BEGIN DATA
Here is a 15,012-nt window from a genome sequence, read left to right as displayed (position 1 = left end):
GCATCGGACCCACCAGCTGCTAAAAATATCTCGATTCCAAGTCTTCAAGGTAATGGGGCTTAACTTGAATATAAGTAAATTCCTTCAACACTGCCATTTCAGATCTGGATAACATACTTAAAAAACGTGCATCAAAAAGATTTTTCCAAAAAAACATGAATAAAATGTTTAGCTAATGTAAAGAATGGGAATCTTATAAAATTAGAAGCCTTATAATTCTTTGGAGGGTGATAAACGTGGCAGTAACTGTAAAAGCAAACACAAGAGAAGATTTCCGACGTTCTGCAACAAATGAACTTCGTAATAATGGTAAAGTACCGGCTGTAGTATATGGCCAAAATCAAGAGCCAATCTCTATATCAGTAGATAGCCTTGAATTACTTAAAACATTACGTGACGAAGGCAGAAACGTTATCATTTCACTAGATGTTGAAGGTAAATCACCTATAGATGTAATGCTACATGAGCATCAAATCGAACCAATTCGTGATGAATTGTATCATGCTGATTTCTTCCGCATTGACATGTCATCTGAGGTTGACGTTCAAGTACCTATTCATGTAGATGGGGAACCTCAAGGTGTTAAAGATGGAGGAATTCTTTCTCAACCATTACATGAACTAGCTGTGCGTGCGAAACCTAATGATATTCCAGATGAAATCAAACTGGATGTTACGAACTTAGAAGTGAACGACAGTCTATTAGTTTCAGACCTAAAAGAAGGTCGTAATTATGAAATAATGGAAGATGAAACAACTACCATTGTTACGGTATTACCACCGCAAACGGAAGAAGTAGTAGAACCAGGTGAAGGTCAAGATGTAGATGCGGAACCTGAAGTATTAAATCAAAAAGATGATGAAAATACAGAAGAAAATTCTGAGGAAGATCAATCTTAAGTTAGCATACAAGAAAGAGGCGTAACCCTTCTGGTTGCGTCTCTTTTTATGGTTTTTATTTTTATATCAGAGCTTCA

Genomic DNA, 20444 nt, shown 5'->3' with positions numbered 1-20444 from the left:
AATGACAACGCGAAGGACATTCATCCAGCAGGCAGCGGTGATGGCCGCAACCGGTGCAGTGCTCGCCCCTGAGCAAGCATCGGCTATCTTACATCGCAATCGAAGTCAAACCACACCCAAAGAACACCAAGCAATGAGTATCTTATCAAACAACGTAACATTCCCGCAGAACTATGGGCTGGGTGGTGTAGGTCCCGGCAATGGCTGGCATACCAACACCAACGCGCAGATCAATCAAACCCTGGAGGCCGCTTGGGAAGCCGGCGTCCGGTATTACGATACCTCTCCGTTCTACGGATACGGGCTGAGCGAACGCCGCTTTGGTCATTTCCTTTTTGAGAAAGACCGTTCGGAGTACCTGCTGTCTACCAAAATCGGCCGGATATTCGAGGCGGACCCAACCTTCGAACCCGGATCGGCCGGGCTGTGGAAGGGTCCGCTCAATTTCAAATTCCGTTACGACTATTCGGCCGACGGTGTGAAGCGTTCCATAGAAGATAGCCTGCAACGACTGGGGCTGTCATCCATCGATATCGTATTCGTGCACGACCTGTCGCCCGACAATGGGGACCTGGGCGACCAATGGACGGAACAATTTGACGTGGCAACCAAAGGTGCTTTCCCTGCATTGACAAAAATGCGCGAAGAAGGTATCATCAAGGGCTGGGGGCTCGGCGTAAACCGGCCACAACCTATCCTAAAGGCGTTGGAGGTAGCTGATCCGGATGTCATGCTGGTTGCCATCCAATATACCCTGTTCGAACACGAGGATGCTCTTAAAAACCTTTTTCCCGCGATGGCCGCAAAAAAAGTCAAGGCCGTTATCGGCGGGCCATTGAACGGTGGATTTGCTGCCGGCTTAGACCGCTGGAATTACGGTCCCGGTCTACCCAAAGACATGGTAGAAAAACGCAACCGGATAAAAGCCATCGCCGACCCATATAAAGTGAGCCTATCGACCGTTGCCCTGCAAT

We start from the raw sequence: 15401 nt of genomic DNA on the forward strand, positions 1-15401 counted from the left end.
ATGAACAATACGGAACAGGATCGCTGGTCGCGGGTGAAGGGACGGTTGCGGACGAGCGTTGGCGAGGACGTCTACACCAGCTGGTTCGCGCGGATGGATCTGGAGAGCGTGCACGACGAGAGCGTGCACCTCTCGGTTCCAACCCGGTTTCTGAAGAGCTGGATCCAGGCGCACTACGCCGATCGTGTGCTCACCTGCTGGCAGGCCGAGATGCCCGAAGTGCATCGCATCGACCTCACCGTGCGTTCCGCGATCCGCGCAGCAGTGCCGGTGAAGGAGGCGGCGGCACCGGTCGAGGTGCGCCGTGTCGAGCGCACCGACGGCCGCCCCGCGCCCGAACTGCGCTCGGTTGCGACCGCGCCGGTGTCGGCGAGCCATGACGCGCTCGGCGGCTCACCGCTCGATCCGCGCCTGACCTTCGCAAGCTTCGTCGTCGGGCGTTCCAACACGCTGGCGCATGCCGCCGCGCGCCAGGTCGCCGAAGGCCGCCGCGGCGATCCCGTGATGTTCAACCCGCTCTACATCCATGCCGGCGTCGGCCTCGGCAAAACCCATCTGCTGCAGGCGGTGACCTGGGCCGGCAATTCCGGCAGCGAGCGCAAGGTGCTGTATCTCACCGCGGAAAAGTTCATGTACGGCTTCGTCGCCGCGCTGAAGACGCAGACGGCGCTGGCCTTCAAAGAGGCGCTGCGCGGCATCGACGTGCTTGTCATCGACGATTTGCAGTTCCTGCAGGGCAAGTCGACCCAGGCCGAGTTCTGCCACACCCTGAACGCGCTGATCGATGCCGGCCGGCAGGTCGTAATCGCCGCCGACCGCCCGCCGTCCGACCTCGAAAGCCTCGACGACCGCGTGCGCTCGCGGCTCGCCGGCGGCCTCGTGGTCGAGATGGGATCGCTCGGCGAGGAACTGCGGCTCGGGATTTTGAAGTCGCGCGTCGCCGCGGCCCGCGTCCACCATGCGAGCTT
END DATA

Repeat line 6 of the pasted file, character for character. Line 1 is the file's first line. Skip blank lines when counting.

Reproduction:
ATGAACAATACGGAACAGGATCGCTGGTCGCGGGTGAAGGGACGGTTGCGGACGAGCGTTGGCGAGGACGTCTACACCAGCTGGTTCGCGCGGATGGATCTGGAGAGCGTGCACGACGAGAGCGTGCACCTCTCGGTTCCAACCCGGTTTCTGAAGAGCTGGATCCAGGCGCACTACGCCGATCGTGTGCTCACCTGCTGGCAGGCCGAGATGCCCGAAGTGCATCGCATCGACCTCACCGTGCGTTCCGCGATCCGCGCAGCAGTGCCGGTGAAGGAGGCGGCGGCACCGGTCGAGGTGCGCCGTGTCGAGCGCACCGACGGCCGCCCCGCGCCCGAACTGCGCTCGGTTGCGACCGCGCCGGTGTCGGCGAGCCATGACGCGCTCGGCGGCTCACCGCTCGATCCGCGCCTGACCTTCGCAAGCTTCGTCGTCGGGCGTTCCAACACGCTGGCGCATGCCGCCGCGCGCCAGGTCGCCGAAGGCCGCCGCGGCGATCCCGTGATGTTCAACCCGCTCTACATCCATGCCGGCGTCGGCCTCGGCAAAACCCATCTGCTGCAGGCGGTGACCTGGGCCGGCAATTCCGGCAGCGAGCGCAAGGTGCTGTATCTCACCGCGGAAAAGTTCATGTACGGCTTCGTCGCCGCGCTGAAGACGCAGACGGCGCTGGCCTTCAAAGAGGCGCTGCGCGGCATCGACGTGCTTGTCATCGACGATTTGCAGTTCCTGCAGGGCAAGTCGACCCAGGCCGAGTTCTGCCACACCCTGAACGCGCTGATCGATGCCGGCCGGCAGGTCGTAATCGCCGCCGACCGCCCGCCGTCCGACCTCGAAAGCCTCGACGACCGCGTGCGCTCGCGGCTCGCCGGCGGCCTCGTGGTCGAGATGGGATCGCTCGGCGAGGAACTGCGGCTCGGGATTTTGAAGTCGCGCGTCGCCGCGGCCCGCGTCCACCATGCGAGCTT